Cross browser gradients with CSS3 and SVG

February 3, 2011 at 8:19 pm 4 comments

svg-w3c-v.pngSince I’m currently taking a course on SVG (Scalable Vector Graphics) with the W3C I thought of a very simple yet cool application for it: gradients.

Most of you certainly know how to visually enhance your web apps, using proprietary CSS gradient properties in Webkit or Gecko based browsers (like Firefox, Chrome or Safari). But CSS gradients aren’t (yet) available to IE or Opera. From this perspective CSS gradients can only be used for progressive enhancements on a small subset of browsers (at least on the desktop, most mobile browsers are Webkit based) and you must be careful with browsers that won’t display them. However Opera has the best support for SVG and Microsoft is committed to SVG with IE9. So bang! Now SVG can complement CSS3 to widen your audience for cool stuff without the need for graphics or images.

Note that this post won’t go into the details of gradients (I’ll point to various resources at the end of the article) but will simply walk you through cross browser gradients implementation using both CSS3 and SVG. So let’s dot it.

As usual I’ll start with a very simple HTML (5) code snippet:

<!DOCTYPE html>
<html lang="en">
	<meta charset="utf-8">
	<title>Cross browser gradients with CSS3 and SVG</title>
		/* CSS properties should go in there */
	<div>A simple linear gradient</div>

And the accompanying CSS rules:

div {
	width: 50%;
	padding: 1em;
	font-size: 2em;
	font-weight: bold;
	background-color: orange;
	background-image: url(gradient.svg);
	background-image: -moz-linear-gradient(left, blue, yellow 30%, orange 60%, red);
	background-image: -webkit-gradient(linear, left top, right top, from(blue), color-stop(0.3, yellow), color-stop(0.6, orange), to(red));

The first 4 rules in the CSS are just there to set the scene and make the text inside the DIV more visible. Obviously the gradient stuff happens with the background-image properties. Basically we’ve defined an horizontal linear gradient that goes from blue to red with intermediate shades of yellow and orange. You can see the result with the image below:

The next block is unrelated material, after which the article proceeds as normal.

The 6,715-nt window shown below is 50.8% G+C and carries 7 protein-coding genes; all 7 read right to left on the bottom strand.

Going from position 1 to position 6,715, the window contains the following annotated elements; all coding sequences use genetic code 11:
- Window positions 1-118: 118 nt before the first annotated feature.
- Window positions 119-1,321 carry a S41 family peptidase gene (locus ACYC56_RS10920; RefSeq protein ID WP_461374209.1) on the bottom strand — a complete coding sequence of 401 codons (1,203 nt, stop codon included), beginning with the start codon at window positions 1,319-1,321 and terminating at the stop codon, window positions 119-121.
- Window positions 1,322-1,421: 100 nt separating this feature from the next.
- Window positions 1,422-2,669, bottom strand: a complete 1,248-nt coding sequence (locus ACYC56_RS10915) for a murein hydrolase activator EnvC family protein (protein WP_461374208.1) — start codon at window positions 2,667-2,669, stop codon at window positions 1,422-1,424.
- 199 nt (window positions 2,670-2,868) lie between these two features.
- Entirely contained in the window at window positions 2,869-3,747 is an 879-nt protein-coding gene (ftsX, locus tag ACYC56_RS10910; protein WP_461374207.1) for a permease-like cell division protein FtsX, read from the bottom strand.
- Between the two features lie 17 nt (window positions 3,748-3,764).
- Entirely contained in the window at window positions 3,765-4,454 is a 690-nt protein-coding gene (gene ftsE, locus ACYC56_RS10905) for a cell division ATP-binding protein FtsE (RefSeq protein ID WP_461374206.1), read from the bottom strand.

Now the order in which we’ve defined these rules is important. In CSS the last valid rule has precedence in case of a conflict (which is the case here since we’ve set 3 distinct background-image rules). Chrome for instance understands the 1st and 3rd background-image rules, but will only apply the last one (i.e. the 3rd one, the proprietary -webkit-gradient). Since the -moz-linear-gradient property is proprietary to Mozilla browsers (Gecko based) it’s not supported by Webkit and thus isn’t an issue here. Similarly Firefox will apply the last valid rule it understands i.e. the -moz-linear-gradient one.

In any case Webkit and Gecko browsers won’t care about the 1st rule which is both great and important. Why? Because the 1st rule implies an HTTP GET request to retrieve the gradient.svg file from a web server. Since Webkit and Gecko both have the ability to display gradients using CSS3, downloading an additional useless file wouldn’t be at all effective. Hence the need to put the background-image: url(gradient.svg) rule first because it’s then ignored by Webkit and Gecko engines when trying to resolve which rule is supposed to apply.

Now what about IE9 and Opera?

As you can imagine they can’t understand the proprietary 2nd and 3rd background-image rules and thus fall back to the 1st one. Again the great thing here is that the gradient.svg file is only downloaded by browsers which don’t support the proprietary CSS gradient syntaxes.

But what does this gradient.svg file looks like? Here it is:

<svg xmlns="" width="100%" height="100%">
<linearGradient id="g">
	<stop offset="0" stop-color="blue" />
	<stop offset="0.3" stop-color="yellow" />
	<stop offset="0.6" stop-color="orange" />
	<stop offset="1" stop-color="red" />
<rect x="0" y="0" width="100%" height="100%" fill="url(#g)" />